• A microservice may pull things off a queue, or push things to a queue
      • The nature of this data is transient. The queue services interaction must match the model of an API call and response. The call comes from one queue and written to another queue.
        • Ideally there will be no references to queues inside the microservice.
        • A call to the microservice would start reading a queue at a regular interval (the queue is in the call parameters)
        • The data on the queue would specify where the results should be sent
    • A microservice should not pull data from (non-microservice) data store.
      • Exception: a configurationless implementation such as described for queues above is fine.
  • A microservice configuration should never reference anything outside of it’s own world.
    • Configuration Injection is allowed. Microservice is deployed and loaded, then a call is done to supply it’s configuration.

A Dependent Microservice

  • Has exclusive ownership of it’s data store just like an independent microservice.
  • Calls dependent microservice to obtain data only (no update, delete or create)
    • Create Update Delete calls must always go to the independent microservice that owns it, no relaying should occur.
    • Calls are in parallel, never sequential
  • Note: Some types of queries may be inefficient, those should be directed at a reporting microservice (which independent microservices may publish to) or a composite service.


Control of Microservices

The best model that I have seen is one that some groups at Amazon used.

  • All calls to the microservice must have an identifier (cookie?) that identifies the caller.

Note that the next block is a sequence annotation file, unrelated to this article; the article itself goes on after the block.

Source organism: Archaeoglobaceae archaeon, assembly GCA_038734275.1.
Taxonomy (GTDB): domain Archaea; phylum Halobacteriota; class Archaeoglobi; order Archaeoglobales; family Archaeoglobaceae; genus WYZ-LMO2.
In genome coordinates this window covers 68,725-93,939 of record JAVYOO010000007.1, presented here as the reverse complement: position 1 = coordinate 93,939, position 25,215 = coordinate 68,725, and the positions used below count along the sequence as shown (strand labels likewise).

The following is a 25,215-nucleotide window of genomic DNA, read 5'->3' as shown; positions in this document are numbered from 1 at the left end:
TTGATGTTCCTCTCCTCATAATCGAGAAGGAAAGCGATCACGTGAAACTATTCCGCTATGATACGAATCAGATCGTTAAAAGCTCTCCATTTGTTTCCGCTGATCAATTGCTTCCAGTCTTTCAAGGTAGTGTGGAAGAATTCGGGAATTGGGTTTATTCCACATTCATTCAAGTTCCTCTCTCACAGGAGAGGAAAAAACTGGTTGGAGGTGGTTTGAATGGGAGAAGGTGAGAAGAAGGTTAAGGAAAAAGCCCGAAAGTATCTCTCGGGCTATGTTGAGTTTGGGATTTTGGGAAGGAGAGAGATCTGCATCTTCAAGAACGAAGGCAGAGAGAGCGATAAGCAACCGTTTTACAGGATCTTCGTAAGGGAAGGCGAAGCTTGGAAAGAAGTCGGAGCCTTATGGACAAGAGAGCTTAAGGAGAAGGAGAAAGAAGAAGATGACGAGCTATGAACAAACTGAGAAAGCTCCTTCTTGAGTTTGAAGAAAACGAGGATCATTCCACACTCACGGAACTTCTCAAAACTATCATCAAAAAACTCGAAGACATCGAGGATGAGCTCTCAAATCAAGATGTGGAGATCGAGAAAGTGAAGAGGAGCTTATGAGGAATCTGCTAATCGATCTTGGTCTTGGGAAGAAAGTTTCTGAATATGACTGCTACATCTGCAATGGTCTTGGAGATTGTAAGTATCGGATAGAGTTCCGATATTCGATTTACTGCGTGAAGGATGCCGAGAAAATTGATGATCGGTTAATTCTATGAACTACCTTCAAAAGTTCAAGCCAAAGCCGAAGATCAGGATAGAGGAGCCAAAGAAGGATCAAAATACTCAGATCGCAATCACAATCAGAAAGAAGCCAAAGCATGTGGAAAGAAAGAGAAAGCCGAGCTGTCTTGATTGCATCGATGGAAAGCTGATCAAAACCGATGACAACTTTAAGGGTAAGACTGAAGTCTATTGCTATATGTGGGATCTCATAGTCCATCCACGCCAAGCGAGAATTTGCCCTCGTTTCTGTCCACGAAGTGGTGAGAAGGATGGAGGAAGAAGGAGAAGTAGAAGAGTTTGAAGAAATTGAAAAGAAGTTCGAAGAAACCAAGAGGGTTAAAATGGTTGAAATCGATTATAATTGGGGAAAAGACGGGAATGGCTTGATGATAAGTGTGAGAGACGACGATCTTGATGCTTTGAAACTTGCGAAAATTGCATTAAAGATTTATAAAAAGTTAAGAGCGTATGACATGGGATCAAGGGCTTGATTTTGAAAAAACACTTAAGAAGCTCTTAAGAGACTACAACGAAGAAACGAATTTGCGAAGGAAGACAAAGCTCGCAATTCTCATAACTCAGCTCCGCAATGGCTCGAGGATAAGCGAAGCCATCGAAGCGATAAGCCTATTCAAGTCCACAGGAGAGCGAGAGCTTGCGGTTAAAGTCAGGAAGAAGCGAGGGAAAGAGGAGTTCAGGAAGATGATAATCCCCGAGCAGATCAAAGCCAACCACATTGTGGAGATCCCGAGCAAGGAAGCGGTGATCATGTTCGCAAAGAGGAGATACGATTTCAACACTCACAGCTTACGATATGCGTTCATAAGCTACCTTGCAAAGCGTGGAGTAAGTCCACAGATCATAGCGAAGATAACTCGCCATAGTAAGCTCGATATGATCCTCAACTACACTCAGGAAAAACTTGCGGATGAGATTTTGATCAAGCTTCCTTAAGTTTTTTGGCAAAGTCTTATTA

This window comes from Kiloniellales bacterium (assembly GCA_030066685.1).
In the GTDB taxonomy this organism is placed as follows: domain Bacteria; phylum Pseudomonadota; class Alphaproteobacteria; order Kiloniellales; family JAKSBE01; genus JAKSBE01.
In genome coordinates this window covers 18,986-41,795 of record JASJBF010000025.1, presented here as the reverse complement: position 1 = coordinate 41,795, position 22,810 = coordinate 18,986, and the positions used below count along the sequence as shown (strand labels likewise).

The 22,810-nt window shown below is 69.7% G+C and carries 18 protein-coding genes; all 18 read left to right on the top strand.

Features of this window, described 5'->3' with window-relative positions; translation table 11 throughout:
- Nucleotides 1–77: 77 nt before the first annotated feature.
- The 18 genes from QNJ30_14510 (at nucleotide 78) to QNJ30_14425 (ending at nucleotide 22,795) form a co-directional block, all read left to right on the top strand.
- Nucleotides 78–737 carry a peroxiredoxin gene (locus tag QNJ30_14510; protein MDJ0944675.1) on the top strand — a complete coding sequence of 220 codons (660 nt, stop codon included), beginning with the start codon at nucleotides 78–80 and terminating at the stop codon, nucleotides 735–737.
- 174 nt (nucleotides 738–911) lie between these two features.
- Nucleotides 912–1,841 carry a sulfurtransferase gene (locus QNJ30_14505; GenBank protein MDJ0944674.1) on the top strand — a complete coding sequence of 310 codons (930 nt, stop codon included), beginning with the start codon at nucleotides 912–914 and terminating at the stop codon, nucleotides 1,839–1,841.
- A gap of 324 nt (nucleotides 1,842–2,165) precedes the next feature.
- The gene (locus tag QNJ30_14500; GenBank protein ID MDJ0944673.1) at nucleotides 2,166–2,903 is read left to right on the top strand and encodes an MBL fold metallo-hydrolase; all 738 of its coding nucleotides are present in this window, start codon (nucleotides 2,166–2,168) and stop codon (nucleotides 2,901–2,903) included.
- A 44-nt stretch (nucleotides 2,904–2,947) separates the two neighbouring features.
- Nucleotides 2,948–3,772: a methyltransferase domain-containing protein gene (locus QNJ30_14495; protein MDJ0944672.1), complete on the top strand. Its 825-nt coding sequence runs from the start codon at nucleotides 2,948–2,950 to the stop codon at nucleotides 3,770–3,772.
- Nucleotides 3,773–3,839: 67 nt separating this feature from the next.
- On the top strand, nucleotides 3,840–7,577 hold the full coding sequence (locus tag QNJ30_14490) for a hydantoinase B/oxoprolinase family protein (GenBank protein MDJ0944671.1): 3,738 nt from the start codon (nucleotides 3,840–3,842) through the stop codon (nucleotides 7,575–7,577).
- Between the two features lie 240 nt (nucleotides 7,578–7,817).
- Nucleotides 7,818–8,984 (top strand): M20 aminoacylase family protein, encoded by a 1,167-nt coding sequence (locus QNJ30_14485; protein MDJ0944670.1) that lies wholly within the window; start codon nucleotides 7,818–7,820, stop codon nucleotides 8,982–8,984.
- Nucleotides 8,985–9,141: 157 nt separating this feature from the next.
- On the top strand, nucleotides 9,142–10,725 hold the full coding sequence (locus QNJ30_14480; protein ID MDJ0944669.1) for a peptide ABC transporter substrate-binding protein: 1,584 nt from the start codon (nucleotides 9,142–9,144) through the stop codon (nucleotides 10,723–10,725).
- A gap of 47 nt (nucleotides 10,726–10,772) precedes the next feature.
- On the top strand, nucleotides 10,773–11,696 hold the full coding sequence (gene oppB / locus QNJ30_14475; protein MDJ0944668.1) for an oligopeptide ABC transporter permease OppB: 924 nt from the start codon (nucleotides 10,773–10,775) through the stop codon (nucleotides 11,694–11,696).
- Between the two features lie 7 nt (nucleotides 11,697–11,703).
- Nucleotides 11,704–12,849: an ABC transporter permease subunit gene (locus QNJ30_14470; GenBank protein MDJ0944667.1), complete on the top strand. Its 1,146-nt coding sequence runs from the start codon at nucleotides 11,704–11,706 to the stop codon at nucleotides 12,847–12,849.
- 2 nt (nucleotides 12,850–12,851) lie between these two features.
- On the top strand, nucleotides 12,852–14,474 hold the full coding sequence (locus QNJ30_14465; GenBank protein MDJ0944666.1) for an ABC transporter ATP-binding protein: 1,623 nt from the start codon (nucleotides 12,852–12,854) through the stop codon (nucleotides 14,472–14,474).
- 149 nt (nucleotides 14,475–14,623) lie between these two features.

• The microservice determines if it is an authorized caller based on the identifier and possibly the IP address
  • The consumer of the microservice must be authorized by the owner of the microservice based on: a contract containing at least
    • Daily load estimates
    • Peak load estimates
    • Availability
  • The microservice may disable any consumer that exceeds the contracted load.
  • The consumer should be given a number from 1-100 indicating business importance.
    • If the microservice is stressed, then those services with lower values will be disabled.
  • There should always be SLA in place

Microservices should be executed on isolated VMs behind  a load distributor. The datastore should be also on a dedicated set of VMs, for example a set of VMs supporting a Casandra implementation.


More suggestions?

To quote Martin Fowler, “If the components do not compose cleanly, then all you are doing is shifting complexity from inside a component to the connections between components. Not just does this just move complexity around, it moves it to a place that's less explicit and harder to control.” I have seen this happen – with the appearance of microservices (because there are tons of REST APis on different servers) but behind this layer, there are shared DLL’s accessing multiple databases causing endless pains with keeping DLL current as features are added or bugs fixed. A bug in a single library may require the fix to be propagated to a dozen REST APIs’. If it must be propagated it is not a microservice.


My goal with this post is to define a set of objective check items that can be clearly determined by inspection. The ideal implementation would have all of them passing.


One of the side-effects is that the rules can often be inconvenient for quick designs. A rethinking of what you are trying to do often results – similar to what I have seen happen when you push for full normalization in a logical model. 


Do you have further suggestions?